being completely involved in an activity for its own sake. The ego falls away. Time flies. Every action, movement, and thought follows inevitably from the previous one, like playing jazz. Your whole being is involved, and you’re using your skills to the utmost.

According to Csíkszentmihályi, there are ten factors that accompany the experience of flow:

Blog author: jballor
Friday, June 24, 2011

Bread for the World CEO David Beckmann once said, “We can’t food-bank our way to the end of hunger.” As I said then, if “changing the politics of hunger” means that more people are getting food assistance from the government rather than food banks and community efforts, count me out.

But on a more hopeful note, this story from NPR tracking how Walmart has partnered with Feeding America, the largest food bank network in the nation, to get food that would otherwise be wasted into the hands of those that need it most. Last year Walmart announced a plan to contribute $2 billion to food banks in the form of direct cash assistance as well as material donations. You can see more at Walmart’s “Fighting Hunger Together” page.

And be sure to check out Feeding America to find out what food banks really can do.

Blog author: gjensen
Friday, March 19, 2010

obedience1On his blog, Marginal Revolution, Tyler Cowan links to an article about game show, The Game Of Death, that was recently broadcast on French television. According to the article (“Torture ‘Game Show’ Draws Nazi Comparison“) the program, “had all the trappings of a traditional television quiz show, with a roaring crowd and a glamorous and well-known hostess.”

For all that it appeared to be a typical game show, what “contestants . . . did not realise [was that] they were taking part in an experiment to find out whether television could push them to outrageous lengths.” As describe by SkyNews:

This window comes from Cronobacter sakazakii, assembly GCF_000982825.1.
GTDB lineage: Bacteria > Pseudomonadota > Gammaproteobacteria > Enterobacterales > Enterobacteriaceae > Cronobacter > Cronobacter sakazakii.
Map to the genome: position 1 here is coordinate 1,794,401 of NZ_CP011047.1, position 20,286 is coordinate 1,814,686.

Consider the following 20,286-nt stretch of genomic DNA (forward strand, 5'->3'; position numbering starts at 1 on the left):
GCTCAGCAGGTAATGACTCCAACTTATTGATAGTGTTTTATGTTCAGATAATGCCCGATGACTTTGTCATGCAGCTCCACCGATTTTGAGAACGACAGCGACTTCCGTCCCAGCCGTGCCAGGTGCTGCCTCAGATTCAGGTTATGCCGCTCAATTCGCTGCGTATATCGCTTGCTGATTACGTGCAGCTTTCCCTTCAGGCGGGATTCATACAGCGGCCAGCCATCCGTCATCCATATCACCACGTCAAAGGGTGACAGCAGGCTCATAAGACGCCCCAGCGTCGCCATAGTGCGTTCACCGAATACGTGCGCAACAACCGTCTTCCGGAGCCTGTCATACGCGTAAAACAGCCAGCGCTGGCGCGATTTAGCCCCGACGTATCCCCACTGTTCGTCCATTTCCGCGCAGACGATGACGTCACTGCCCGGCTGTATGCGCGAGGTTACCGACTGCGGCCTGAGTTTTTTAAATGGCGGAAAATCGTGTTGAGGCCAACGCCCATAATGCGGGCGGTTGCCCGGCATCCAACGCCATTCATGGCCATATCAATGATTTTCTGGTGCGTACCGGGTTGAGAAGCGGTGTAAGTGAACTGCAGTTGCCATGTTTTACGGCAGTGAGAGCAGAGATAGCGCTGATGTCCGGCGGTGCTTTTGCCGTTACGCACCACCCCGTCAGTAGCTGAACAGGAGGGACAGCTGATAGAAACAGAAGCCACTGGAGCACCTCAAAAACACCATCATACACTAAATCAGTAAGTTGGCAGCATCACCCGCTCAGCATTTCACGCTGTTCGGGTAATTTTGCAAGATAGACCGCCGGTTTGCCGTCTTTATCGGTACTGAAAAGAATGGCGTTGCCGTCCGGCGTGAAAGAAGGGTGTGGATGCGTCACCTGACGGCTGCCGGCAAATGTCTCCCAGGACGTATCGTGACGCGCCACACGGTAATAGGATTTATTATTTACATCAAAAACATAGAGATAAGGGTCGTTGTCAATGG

The game involved contestants posing questions to another “player”, who was actually an actor, and punishing him with 460 volts of electricity when he answered incorrectly.

Eventually the man’s cries of “Let me go” fell silent, and he appeared to have died.

Not knowing that their screaming victim was an actor, the apparently reluctant contestants followed the orders of the presenter, as well as chants of “Punishment” from a studio audience who also believed the game was real.

According to the article, some “80% of contestants went all the way, shocking the victim with the maximum 460 volts until he appeared to die” with “just 16 refus[ing] to shock the victim and walk[ing] out.”

Putting aside the morality of the project, the program parallels the study done in the 1960’s by Yale psychologist Stanley Milgram. Milgram’s “experiment measured the willingness of study participants to obey an authority figure who instructed them to perform acts that conflicted with their personal conscience.” As with the television program, Milgram found that the majority of participants in his study (A Peer Administers Shocks), 25 out of 40, were willing to follow orders and administer a fatal electric shock (and again, as with the TV program, in Milgram’s experiment, the “victim” was a confederate of the researcher and did not actually suffer any harm much less die).

As Milgram wrote in a 1974 article for Harper’s Magazine (“The Perils of Obedience“) based on his experiment: (more…)

The Economist reports on a new study by psychologists that looks into the problem of abuse of power. The researchers attempt to “answer the question of whether power tends to corrupt, as Lord Acton’s dictum has it, or whether it merely attracts the corruptible.”

These results, then, suggest that the powerful do indeed behave hypocritically, condemning the transgressions of others more than they condemn their own. Which comes as no great surprise, although it is always nice to have everyday observation confirmed by systematic analysis. But another everyday observation is that powerful people who have been caught out often show little sign of contrition. It is not just that they abuse the system; they also seem to feel entitled to abuse it.

HT: Marginal Revolution